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[liberationtech] Overview of projects working on next-generation secure email

Joseph Lorenzo Hall joe at
Mon Apr 28 04:46:04 PDT 2014

Hash: SHA256

This kind of dispute is exactly what forking is for. It would be nice
if you both could come to some good-faith common understanding of the
technical issues and build a better document, but it doesn't seem like
that's in the cards.

Thanks, either way, for working on this. best, Joe

On 4/28/14, 4:49 AM, carlo von lynX wrote:
> Hello everyone. You may remember the OpenTechFund asked us to
> participate in a survey of "next-generation secure email" projects.
> The result of this has materialized on their github including an
> open invitation to improve it. I found it following an announcement
> tweet.
> Since there were many projects missing and quite some inaccuracies
> concerning 1. common problems, 2. those projects that follow a
> public-key routing based principle (based on Tor, I2P etc) and 3.
> even the cryptography, I forked the thing and took the initiative
> to work on that.
> At least I think those were inaccuracies, but I may be terribly
> wrong and Elijah may be dramatically right, so I am asking you the
> libtech community to comment on our debate:
> This is what Elijah of LEAP and OpenTechFund says:
>> Were I to accept your proposed changes, this report would
>> grievously suffer. For example, systems which use public keys as
>> identifiers are more susceptible to the problem of key
>> synchronization, not less as you claim. Also, systems which rely
>> on both parties being online for forward secrecy cannot be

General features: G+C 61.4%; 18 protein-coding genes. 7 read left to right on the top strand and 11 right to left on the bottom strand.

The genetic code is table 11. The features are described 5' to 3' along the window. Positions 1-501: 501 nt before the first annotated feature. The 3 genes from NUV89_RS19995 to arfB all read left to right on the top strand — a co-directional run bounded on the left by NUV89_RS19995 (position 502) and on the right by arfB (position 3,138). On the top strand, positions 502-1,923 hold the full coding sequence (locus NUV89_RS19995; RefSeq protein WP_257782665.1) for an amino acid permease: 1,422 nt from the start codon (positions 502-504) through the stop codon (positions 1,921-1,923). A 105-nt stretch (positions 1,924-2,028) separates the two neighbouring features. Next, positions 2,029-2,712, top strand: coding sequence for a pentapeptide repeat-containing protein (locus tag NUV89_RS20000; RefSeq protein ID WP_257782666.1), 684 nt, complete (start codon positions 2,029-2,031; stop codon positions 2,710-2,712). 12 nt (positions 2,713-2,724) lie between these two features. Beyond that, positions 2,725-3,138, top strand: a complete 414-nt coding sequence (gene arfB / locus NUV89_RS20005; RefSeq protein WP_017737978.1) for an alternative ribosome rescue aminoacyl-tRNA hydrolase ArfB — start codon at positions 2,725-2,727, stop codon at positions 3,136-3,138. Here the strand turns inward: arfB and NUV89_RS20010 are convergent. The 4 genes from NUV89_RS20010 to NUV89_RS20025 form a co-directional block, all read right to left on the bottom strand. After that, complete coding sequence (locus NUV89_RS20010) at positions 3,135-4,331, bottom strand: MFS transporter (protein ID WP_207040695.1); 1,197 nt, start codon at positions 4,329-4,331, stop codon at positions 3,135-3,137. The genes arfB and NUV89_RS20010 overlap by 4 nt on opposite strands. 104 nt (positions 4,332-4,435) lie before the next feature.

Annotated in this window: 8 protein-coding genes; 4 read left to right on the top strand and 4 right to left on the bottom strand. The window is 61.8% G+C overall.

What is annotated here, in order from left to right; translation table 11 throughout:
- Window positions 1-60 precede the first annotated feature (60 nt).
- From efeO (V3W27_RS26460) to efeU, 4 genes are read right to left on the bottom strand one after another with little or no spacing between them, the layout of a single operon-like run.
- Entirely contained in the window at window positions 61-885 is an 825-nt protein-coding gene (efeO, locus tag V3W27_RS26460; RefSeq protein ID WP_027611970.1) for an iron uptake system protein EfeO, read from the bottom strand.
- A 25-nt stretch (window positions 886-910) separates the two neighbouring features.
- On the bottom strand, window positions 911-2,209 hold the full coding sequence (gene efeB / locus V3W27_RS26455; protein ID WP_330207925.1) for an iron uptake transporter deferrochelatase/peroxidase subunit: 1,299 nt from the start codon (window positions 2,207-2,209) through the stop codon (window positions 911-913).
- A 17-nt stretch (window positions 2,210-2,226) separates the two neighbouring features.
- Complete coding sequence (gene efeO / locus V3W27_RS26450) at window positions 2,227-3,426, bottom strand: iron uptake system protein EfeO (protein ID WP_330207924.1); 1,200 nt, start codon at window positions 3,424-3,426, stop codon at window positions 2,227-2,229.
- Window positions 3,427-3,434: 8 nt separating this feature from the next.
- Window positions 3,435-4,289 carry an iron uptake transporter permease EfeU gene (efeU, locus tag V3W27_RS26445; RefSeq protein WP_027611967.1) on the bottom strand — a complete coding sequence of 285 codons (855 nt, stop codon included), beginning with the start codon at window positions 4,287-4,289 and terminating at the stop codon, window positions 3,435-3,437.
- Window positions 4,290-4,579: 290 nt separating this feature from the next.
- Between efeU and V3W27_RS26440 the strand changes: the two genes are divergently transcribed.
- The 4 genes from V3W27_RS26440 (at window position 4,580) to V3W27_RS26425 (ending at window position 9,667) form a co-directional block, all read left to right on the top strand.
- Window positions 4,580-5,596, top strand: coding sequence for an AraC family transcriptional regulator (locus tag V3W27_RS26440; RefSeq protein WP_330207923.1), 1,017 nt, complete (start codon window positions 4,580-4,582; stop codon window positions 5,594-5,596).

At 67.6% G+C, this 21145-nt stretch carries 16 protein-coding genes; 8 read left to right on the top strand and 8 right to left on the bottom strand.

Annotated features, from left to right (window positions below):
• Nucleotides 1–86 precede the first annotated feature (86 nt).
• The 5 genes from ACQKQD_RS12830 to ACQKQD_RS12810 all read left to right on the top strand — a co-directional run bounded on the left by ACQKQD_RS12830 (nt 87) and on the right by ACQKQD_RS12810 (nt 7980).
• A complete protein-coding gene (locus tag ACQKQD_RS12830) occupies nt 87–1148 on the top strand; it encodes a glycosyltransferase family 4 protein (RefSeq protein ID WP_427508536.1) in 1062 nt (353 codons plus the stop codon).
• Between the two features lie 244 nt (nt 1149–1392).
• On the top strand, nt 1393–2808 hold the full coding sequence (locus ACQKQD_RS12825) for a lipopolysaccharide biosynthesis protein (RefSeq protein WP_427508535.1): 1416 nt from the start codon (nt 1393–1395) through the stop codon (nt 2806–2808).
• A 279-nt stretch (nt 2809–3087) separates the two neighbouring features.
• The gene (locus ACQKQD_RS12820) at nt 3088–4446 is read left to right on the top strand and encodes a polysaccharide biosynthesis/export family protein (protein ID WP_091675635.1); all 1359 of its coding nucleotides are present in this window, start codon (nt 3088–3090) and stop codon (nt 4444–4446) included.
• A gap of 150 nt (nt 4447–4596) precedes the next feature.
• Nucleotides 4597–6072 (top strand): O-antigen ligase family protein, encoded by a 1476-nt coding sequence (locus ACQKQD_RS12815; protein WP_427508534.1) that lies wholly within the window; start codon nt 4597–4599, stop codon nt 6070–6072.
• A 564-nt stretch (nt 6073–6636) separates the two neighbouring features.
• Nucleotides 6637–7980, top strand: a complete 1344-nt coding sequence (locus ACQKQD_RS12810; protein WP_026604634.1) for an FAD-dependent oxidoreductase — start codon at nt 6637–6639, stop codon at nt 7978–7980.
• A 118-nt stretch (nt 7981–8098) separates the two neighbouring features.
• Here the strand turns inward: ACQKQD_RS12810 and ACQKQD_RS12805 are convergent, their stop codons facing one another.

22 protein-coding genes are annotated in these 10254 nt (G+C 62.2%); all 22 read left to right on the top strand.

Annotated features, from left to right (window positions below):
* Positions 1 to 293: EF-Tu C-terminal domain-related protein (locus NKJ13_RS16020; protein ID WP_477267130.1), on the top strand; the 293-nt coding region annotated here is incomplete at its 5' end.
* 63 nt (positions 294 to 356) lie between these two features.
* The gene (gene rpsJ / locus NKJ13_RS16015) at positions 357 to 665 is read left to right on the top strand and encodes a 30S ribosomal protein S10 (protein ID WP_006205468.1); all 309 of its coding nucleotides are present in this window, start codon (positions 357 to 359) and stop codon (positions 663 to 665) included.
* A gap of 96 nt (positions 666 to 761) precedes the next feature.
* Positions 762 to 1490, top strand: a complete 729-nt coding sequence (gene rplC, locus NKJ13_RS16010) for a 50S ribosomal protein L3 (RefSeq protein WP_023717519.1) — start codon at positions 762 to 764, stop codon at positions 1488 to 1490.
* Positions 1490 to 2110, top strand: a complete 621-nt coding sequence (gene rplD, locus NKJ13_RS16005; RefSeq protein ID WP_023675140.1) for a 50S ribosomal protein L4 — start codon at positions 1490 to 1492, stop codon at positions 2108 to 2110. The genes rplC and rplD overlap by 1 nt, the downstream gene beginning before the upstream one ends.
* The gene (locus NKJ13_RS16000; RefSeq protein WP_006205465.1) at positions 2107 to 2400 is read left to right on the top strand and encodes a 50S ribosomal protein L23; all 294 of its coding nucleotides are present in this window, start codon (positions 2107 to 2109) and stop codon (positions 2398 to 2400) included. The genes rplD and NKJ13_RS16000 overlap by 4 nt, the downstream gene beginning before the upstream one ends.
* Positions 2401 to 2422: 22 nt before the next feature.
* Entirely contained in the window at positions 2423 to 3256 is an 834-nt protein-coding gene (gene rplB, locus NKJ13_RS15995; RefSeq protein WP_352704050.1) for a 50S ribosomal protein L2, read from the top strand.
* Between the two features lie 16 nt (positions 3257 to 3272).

>> considered asynchronous, but the very definition of asynchronous.
>> I could go on.
>> You seem to have two primary issues with this report:
>> - You think it would be more precise to label systems that route
>> via public key as "public key routing" rather than
>> "peer-to-peer". The difference is merely semantic, because there
>> is little motivation for public key routing if you are not also
>> building a peer-to-peer system. - You feel I left out the means
>> by which people are experimenting with public key discovery for
>> systems where the key is the identifier (e.g. QR codes,
>> bluetooth, etc.). Well, I also left out any discussion of
>> alternative key discovery and validation in the overview section
>> and left that for the individual projects.
> This is my reply:
>> The assertions you make are not correct.
>> 1. To achieve perfect forward secrecy only the first exchange
>> between any two partners needs to be processed. It's practical if
>> they happen to be both online on the first day they meet, but
>> even that isn't strictly necessary. Once the first exchange is
>> settled, the ephemeral keys stay valid and can even be advanced
>> mathematically (ratchet etc). See Pond and Briar for very nice
>> examples of this principle. Your current document also contains a
>> factual inaccuracy about forward secrecy indicating you have not
>> fully understood how it works. "Without forward secrecy, an
>> attacker might also be able to capture messages today and simply
>> wait for computers to become powerful enough to crack the
>> encryption by brute force." <- It is not correct to say that
>> forward secrecy protects from brute force, it doesn't.